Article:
A similar problem that often leads to desk-rejection of such reports is the lack of relevance to readers. Language education is well past the stage when we thought that a single method or technique can be unproblematically transferred from one context to another. This means that even if a teaching innovation can be shown to be successful in one place, its relevance to readers in other settings is not self-evident. This does not mean that such reports lack merit. What it does mean, however, is that authors should invest some time helping readers understand how work in their settings can inform teaching and learning elsewhere.  

What you can do to avoid desk rejections

  • Explicitly, persistently and consistently message what is new and important about your research. There are three places where you should do this, namely: (a) the cover letter, (b), the abstract, and (c) the article itself (introduction and conclusion).
  • Highlight what is unique about your research or teaching context, which makes it worth investigating. Also highlight what commonalities with other cases, which makes reading your article worth the readers’ time.

The cover letter

Much of the advice above refers to how you can prepare your manuscript in order to minimize the risk of a desk-rejection. However, there is another overlooked opportunity that you can use to convince editors about the merits of your paper: the cover letter.

The cover letter is a short note that accompanies your submission. This is often a very perfunctory piece of writing (“Please find attached my article. Regards.”). Nowadays, you could easily delegate writing such a letter to AI, or even omit it entirely. However, if you do so, you are missing the chance to ‘sell’ your manuscript.

Some things that you could include in the cover letter are the following:

  • A brief explanation of why you think this study is a good fit for this particular journal;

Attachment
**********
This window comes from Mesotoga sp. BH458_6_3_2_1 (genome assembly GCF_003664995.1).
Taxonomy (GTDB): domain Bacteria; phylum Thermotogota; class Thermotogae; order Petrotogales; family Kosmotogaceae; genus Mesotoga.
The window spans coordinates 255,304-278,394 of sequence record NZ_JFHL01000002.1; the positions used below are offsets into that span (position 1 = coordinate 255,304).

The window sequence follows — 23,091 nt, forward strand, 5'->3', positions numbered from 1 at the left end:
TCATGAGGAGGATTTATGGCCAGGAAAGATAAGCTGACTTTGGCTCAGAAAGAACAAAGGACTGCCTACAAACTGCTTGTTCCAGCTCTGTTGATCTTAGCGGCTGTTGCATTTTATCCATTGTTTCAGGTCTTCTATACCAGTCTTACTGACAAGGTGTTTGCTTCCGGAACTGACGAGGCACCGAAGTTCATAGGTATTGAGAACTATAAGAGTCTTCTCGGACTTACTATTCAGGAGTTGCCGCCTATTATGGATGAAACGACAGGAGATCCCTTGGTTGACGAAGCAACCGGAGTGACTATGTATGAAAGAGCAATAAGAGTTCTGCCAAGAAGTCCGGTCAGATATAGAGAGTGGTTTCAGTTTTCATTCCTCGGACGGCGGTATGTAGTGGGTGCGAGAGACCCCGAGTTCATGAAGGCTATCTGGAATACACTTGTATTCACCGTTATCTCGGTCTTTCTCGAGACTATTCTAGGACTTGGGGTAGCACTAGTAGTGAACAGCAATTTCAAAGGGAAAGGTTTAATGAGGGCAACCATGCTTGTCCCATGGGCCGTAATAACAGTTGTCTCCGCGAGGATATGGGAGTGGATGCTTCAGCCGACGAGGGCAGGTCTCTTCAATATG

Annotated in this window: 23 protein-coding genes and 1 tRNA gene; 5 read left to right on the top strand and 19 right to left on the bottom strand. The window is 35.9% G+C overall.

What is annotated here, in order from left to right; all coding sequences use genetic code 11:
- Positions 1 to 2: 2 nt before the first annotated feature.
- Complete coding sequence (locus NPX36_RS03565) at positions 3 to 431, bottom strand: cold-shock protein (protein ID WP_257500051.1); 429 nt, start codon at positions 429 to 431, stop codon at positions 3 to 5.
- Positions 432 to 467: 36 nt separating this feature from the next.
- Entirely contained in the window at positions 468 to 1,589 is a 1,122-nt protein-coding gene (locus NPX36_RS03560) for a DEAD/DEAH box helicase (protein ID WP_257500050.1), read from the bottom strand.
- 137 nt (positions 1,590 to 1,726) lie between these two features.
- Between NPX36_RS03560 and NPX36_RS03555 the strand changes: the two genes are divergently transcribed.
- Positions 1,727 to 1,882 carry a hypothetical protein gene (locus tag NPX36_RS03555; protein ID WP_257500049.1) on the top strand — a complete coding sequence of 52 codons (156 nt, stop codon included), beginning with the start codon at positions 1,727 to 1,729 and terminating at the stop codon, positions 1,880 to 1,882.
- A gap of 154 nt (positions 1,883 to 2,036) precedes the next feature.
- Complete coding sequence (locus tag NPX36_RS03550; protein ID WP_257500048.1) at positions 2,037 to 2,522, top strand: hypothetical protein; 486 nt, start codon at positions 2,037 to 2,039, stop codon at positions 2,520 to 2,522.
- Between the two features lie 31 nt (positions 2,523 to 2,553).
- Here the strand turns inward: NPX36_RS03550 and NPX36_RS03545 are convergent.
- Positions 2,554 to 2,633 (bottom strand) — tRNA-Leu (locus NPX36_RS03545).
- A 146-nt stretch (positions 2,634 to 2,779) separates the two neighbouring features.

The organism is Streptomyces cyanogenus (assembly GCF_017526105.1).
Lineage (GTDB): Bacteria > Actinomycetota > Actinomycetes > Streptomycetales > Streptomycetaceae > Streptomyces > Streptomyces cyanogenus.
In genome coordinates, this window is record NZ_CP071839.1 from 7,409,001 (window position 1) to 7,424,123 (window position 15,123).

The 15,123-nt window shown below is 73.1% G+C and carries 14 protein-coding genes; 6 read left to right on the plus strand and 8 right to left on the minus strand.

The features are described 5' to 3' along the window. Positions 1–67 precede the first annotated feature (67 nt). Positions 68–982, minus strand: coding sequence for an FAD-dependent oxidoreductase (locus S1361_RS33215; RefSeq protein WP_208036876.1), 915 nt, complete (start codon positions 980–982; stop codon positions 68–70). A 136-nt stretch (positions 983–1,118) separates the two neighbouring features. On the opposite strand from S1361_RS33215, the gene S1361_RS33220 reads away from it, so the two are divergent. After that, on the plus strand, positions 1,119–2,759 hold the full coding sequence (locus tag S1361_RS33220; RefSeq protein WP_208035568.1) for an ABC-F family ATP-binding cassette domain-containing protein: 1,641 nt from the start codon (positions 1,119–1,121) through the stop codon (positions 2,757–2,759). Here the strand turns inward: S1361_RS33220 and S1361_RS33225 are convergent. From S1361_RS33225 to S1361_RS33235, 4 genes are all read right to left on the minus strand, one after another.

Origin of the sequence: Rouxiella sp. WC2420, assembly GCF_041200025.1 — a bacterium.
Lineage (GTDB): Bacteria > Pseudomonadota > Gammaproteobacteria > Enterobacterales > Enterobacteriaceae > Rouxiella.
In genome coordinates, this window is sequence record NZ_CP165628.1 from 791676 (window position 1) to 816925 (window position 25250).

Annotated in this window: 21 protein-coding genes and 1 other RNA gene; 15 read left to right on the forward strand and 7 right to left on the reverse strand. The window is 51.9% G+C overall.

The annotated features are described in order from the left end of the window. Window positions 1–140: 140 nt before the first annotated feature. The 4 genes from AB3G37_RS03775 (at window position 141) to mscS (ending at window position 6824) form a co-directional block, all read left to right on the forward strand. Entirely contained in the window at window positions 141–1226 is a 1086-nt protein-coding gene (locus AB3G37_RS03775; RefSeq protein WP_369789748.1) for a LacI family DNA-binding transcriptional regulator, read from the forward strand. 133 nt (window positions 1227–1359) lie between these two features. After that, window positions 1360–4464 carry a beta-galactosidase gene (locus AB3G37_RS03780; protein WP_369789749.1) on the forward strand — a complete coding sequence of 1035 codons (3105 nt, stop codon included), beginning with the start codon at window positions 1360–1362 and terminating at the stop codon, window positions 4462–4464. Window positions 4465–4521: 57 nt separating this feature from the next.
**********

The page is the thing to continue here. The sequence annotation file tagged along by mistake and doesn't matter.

• Any relevant information about ethics that will help reassure the editor that all the boxes have been ticked (e.g., whether it has been approved by an ethics board);
  • An explicit statement that the paper has not been published elsewhere and is not being considered for publication at another journal.

In addition, you can use the cover letter to make the editor aware of people who would be unsuitable reviewers (e.g., because they have already given you feedback on early drafts).

In conclusion

If you have landed on this page looking for advice on submitting an article, I wish you good luck with your submission. I hope that the information above has been of some help. Please feel free to share this article with anyone who might find it useful. Also, if you have any more good tips on avoiding desk rejections, do share them in the comment box!  

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About me

I am an applied linguist specializing in language teacher education. I currently teach at the University of Thessaly in Greece. Previous affiliations included the University of Manchester (UK) and Graz (Austria). Among other things, I used to be an editor for Studies in Second Language Learning and Teaching. I have published multiple books on ELT/TESOL and related fields (full list here).

About this article

This article was originally published on 13 February 2014, as a series of bullet-points which expanded on Jon Billsberry’s article. The post was substantially revised on 22 August 2023.